Jun 3, 2022
Juan Vazquez-Leddon
In College of Human Ecology, Division of Nutritional Sciences

U.S. cities face a host of challenges, from breaking the cycle of poverty and encouraging healthy lifestyles to responding to disasters and halting racism. Angela Odoms-Young, associate professor in Cornell’s Department of Nutritional Sciences, believes extension programs can help meet those demands.

Director of the Food and Nutrition Education in Communities Program and the New York State Expanded Food and Nutrition Education Program, Odoms-Young gave a keynote address May 25 at the National Urban Extension Conference in Camden, New Jersey.

“Extension can play a key role in urban resilience, the capacity of individuals, communities, institutions, businesses and systems within cities to survive, adapt and grow, no matter the chronic stresses or acute shocks,” she said.

While extension leaders can help solve these issues, Odoms-Young urged them to have their programs work together, as the issues are interconnected. Programs, she said, can’t be working in silos.

In addition, translational research has an important role to play. Odoms-Young said that researchers need to understand what is happening in communities so the “science gives people practical solutions to real-world problems,” rather than “ivory tower theories that don’t work.”

Understanding the root causes of issues is necessary to effect positive change, she said.

“Racism has had a profound impact on our society because it is a system,” Odoms-Young said, noting that it affects health, wealth and stability.

Referring to a quote by Harvard’s David Williams, Odoms-Young said about 220 African Americans die every day in the U.S. who wouldn’t have died if their death rates were similar to those of white populations.

“For most of us, that would not be acceptable, and a lot of this is linked to chronic disease,” she said. “How do we move and understand the fact that people have been under a system where they’ve been viewed as being inferior for hundreds of years?”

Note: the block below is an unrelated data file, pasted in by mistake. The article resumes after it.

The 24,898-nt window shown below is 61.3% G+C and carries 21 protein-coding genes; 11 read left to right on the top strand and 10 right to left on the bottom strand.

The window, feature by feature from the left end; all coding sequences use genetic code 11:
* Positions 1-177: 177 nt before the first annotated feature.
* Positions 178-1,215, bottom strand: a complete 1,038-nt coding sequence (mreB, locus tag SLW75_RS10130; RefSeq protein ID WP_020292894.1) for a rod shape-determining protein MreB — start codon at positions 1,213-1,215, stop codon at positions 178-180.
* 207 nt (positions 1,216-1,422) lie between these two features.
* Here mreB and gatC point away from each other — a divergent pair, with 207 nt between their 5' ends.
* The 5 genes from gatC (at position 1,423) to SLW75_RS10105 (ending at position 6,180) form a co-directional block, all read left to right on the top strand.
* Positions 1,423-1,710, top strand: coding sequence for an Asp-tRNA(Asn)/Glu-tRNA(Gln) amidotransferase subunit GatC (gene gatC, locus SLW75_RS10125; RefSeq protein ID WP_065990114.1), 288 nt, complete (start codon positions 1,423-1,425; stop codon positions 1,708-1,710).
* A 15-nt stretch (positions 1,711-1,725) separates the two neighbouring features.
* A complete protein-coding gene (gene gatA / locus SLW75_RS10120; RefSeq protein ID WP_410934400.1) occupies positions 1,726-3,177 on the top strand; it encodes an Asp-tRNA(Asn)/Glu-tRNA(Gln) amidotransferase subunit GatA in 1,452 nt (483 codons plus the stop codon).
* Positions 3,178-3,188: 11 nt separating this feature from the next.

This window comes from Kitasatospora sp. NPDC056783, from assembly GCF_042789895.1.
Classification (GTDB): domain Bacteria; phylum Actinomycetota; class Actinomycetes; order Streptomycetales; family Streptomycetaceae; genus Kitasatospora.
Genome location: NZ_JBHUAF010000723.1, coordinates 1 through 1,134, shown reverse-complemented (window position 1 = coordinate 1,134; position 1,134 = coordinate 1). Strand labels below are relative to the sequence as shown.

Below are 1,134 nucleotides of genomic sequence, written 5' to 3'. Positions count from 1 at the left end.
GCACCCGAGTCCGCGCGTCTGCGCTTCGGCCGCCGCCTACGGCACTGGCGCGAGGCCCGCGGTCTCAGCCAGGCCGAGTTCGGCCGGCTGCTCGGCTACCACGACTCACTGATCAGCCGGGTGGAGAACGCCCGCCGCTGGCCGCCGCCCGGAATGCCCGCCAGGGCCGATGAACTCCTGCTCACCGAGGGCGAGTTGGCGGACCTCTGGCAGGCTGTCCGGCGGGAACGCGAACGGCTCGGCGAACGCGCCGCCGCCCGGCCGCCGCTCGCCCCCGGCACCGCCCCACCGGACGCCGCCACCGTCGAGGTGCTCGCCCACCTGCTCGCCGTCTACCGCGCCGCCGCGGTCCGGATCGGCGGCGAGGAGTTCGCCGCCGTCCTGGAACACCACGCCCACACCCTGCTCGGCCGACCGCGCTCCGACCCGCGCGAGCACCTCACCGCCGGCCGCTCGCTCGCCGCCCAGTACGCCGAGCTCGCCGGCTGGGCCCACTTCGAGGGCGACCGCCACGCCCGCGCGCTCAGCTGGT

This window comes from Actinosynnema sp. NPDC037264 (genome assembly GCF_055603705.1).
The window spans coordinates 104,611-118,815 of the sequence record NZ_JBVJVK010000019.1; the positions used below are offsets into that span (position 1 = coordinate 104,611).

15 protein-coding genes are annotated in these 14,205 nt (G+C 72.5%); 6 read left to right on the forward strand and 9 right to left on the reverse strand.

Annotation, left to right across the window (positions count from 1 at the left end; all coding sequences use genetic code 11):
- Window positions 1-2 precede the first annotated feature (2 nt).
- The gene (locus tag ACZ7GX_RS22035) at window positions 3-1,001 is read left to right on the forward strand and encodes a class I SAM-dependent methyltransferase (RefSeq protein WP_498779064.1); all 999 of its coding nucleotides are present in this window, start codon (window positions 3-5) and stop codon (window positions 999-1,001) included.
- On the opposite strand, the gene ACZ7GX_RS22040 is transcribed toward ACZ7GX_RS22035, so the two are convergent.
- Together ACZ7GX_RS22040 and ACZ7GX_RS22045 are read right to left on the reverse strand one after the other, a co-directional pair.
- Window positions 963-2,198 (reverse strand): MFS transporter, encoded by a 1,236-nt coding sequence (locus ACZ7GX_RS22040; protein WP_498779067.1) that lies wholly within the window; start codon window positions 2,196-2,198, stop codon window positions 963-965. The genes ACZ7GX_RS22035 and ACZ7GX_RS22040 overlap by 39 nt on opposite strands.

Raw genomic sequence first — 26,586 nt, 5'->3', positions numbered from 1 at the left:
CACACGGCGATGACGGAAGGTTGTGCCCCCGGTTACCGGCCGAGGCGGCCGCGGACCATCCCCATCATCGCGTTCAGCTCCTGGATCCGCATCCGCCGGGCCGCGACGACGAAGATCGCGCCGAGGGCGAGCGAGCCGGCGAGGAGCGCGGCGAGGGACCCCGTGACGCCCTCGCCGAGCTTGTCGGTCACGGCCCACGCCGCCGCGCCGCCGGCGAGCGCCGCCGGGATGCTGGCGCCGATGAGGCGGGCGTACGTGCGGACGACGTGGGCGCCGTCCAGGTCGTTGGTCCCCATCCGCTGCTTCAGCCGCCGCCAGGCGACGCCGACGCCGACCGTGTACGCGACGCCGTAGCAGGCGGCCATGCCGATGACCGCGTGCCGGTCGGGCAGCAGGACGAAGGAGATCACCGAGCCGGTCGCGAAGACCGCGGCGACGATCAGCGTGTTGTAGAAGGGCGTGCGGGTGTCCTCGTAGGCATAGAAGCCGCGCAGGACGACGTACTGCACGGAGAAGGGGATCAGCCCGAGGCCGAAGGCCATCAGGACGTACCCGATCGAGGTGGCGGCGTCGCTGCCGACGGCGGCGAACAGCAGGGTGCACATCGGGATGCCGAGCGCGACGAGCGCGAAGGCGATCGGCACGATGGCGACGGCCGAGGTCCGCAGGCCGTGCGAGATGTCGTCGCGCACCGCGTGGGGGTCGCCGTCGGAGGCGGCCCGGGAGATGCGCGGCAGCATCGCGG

Racism has led to a wealth gap nationally, where white communities have 10 times the wealth of Black communities. “It’s not just that people became low-income,” Odoms-Young said. “They became low-income because of historical oppression.”

Ripple effects of the housing discrimination that took place in the early to mid-1900s are still felt today, leading to what many call urban food deserts and food swamps (with the preferred term being food apartheid).

“This is persistent,” Odoms-Young said. “It’s not new, and we haven’t addressed it.” She stressed that although her research explores the impact of racism on nutrition and health in Black communities, systems of oppression impact us all.

Odoms-Young also noted the need for intersectionality, indicating that populations have become diverse at many levels, including sexual orientation, gender identity and family structures. She said extension programs need to adapt to these changes.

“How do you serve a community that’s transgender? How do you look at diverse family structures, not just the idea of this traditional family?” she asked. “People are showing up with all kinds of family combinations, and don’t forget about extended families. Do we have an intervention that responds to the needs of the LGBTQ population? How is this showing up in our work?” She said these identities also apply to the makeup of extension staffing, noting that staff diversity is an asset when serving communities.

“People are showing up as whole people, whole families,” she said. “When people have insecurity, they have uncertainty and anxiety about oneself and lack confidence. It doesn’t matter whether it’s food insecurity or housing insecurity. We need to avoid a reductionist approach and figure out how we work collaboratively to think about holistic perspectives.”